Skip to Content

Long-Term Care in a Post-Pandemic World

Long-Term Care in a Post-Pandemic World

Christine Benz: Hi, I'm Christine Benz for Morningstar. The pandemic has had a devastating effect on people in long-term care institutions. Joining me to discuss the implications of the COVID-19 crisis for long-term care is Carolyn McClanahan. She's an MD and a financial advisor, and she's one of our speakers at the Morningstar Investment Conference.

Carolyn, thank you so much for being here.

Carolyn McClanahan: Oh, it's an honor to be with you always. You're always fun and talk about a lot of great stuff.

Benz: Well, you do as well. We're excited to have you here and excited to hear from you at the Conference. Wanted to talk about the pandemic's effect on long-term care. Long-term care is going to be the focus of your remarks at the Conference. Let's talk about what we've seen through this COVID period. It's had a devastating effect on people in long-term care facilities. Can you summarize what's gone on there?

McClanahan: Well, we've known for a long time that it is not good to warehouse a bunch of older people that have not great immune systems. And so when a virus hits, it generally hits everybody in the facility. I remember 20 years ago, when I was a practicing physician, during flu season, we'd get tons of elderly people admitted to the hospital from flu. And so coronavirus was the flu on steroids. It was devastating to the long-term care community. We had 136,000 deaths of patients and of caregivers within these facilities--proving yet again that maybe we need to rethink how we take care of older people in the future. One point I do want to make is people just think of everybody as going to nursing homes. In reality, only 5%-10% of people actually are in nursing homes or assisted living facilities. Most people currently receive home care. And the problem is there's just not enough services to keep supporting those people. So that needs to change.

Benz: I wanted to ask about that, because it seems likely that this experience of COVID-19 will hasten what was already very much a trend toward people preferring care in their homes. I assume that you think that'll just continue to gather steam.

McClanahan: Oh, absolutely. I think one of the things that we saw is that now people see the huge danger of a lot of people put together in a home. And so we're going to see more care moving toward either small residential care communities where you're only having, like The Golden Girls, a few people living together, more people trying to age in place at home, more communities that are spread in their population. So younger people living with older people. And you know, one of the other travesties we saw is we already knew that home care professionals, home health aides and all that, are totally underpaid, we have a shortage of them, and they were first-line workers, they don't receive benefits. Their average pay is like $11 an hour. So that's something we need to fix. And thank goodness we do have legislation pending now that could address a huge part of that.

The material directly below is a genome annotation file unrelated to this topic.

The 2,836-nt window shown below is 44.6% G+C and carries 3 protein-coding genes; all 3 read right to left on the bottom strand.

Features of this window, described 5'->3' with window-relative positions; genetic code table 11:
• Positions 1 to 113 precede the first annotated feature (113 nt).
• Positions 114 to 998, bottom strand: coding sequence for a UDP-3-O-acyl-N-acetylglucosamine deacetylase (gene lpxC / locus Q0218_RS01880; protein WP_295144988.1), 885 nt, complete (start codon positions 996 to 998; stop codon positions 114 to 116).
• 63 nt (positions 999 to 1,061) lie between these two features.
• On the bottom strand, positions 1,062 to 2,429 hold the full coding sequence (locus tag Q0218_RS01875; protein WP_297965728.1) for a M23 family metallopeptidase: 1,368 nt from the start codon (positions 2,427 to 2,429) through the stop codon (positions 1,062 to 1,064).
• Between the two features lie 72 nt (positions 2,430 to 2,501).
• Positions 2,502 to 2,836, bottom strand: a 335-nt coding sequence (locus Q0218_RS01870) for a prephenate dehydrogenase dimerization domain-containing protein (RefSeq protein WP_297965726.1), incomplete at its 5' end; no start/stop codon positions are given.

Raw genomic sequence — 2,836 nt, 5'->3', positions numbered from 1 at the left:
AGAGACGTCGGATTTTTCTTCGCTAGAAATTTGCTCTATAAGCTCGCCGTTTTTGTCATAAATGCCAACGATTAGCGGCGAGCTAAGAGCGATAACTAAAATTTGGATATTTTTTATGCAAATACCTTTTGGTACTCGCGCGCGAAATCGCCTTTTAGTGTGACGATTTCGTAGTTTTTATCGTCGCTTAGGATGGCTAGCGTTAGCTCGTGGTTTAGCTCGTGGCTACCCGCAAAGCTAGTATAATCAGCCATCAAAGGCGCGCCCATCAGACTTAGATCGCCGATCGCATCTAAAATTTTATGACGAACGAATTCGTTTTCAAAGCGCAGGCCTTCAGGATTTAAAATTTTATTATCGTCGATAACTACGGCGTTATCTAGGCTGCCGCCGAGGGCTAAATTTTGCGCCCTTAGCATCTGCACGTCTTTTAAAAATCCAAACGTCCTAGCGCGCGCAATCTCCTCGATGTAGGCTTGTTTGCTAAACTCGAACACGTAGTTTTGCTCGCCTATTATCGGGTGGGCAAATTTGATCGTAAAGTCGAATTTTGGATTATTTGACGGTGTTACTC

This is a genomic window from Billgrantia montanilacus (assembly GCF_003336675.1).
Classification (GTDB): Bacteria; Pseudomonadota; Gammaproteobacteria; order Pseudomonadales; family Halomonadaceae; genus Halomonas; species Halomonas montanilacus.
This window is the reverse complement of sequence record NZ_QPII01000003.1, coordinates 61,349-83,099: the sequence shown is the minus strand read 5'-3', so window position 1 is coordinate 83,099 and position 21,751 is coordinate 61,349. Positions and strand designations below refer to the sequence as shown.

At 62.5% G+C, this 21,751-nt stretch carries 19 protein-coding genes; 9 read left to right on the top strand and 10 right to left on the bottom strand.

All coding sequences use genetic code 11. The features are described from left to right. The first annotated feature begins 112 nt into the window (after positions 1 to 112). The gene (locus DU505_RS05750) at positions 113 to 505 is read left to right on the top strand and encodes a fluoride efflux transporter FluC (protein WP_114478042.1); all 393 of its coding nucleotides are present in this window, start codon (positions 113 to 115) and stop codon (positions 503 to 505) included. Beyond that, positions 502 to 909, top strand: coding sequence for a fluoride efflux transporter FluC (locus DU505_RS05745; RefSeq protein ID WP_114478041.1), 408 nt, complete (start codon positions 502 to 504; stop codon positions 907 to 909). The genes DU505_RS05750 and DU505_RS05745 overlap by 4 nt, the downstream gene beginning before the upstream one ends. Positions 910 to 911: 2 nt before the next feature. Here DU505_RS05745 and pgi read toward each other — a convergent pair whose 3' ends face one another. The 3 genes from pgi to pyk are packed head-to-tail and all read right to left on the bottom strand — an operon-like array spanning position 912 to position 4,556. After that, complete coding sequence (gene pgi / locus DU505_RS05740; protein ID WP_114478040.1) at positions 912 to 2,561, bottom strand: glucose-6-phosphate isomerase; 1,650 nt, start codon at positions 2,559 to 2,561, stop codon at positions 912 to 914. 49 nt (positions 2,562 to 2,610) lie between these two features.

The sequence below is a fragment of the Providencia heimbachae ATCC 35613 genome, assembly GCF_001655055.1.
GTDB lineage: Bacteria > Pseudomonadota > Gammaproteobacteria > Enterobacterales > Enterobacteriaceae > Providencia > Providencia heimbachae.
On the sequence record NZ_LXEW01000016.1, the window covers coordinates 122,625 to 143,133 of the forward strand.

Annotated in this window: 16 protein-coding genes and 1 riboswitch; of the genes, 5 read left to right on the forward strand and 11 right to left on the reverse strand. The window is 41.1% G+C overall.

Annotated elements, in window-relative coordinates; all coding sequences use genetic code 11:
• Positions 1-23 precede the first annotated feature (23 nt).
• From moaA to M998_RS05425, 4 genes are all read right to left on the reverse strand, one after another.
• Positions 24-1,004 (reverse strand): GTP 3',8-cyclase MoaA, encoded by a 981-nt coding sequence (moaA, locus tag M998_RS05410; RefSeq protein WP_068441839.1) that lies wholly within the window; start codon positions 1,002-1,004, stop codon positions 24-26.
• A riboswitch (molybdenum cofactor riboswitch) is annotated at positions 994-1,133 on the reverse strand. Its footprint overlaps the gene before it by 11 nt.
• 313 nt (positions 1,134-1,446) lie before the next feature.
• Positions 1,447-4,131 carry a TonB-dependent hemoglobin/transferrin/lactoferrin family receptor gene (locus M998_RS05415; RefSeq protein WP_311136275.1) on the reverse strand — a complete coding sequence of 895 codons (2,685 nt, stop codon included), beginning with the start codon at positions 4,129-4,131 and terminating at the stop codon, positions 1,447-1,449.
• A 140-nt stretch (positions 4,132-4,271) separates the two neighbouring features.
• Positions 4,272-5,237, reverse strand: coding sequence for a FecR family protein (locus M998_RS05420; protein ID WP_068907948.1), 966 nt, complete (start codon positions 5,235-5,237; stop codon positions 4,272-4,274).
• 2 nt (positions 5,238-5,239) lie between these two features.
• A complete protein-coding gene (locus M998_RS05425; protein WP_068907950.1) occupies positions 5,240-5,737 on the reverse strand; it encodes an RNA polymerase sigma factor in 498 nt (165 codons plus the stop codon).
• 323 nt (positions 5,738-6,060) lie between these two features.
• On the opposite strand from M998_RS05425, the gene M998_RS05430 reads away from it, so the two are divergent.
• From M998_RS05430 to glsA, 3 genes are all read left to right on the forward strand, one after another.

Benz: I wanted to talk about that because home-based care is more people-intensive. So we had this caregiver shortage before; if we have more and more people receiving care in-home, what do we do to address that?

McClanahan: There are more organizations that are developing home- and community-based care options like adult day facilities, that allow for people to have socialization but still maintain--live at home during the night. And other in-house services for people. The problem is how do we pay for it? Right now there's legislation pending. There was a bill put forth last month called the Better Care Better Jobs Act by a few senators that would help improve how much Medicaid pays for in home care. It'll improve the pay and benefits for people who provide home care, provide training programs. So it's a huge deal. And that bill has actually mostly been incorporated in the current Budget Reconciliation Act that just passed the House this week. We'll see what happens whether it passes the Senate. And I don't think that part will be horse-traded away because people see just a huge need for us to improve how we take care of people who are homebound and elder people when they can no longer care for themselves.

Benz: Yeah, I think almost every family, every individual has been touched in some way by this topic. Carolyn, important topic, important guidance from you. Thank you so much for being here, and I look forward to hearing from you at the Conference.

McClanahan: Thank you so much. I'm looking forward to it.

Benz: Thanks for watching. I'm Christine Benz for Morningstar.

More in Personal Finance

About the Author

Christine Benz

More from Author

Christine Benz is director of personal finance and retirement planning for Morningstar, Inc. In that role, she focuses on retirement and portfolio planning for individual investors. She also co-hosts a podcast for Morningstar, The Long View, which features in-depth interviews with thought leaders in investing and personal finance.

Benz joined Morningstar in 1993. Before assuming her current role she served as a mutual fund analyst and headed up Morningstar’s team of fund researchers in the U.S. She also served as editor of Morningstar Mutual Funds and Morningstar FundInvestor.

She is a frequent public speaker and is widely quoted in the media, including The New York Times, The Wall Street Journal, Barron’s, CNBC, and PBS. In 2020, Barron’s named her to its inaugural list of the 100 most influential women in finance; she appeared on the 2021 list as well. In 2021, Barron’s named her as one of the 10 most influential women in wealth management.

She holds a bachelor’s degree in political science and Russian language from the University of Illinois at Urbana-Champaign.

Sponsor Center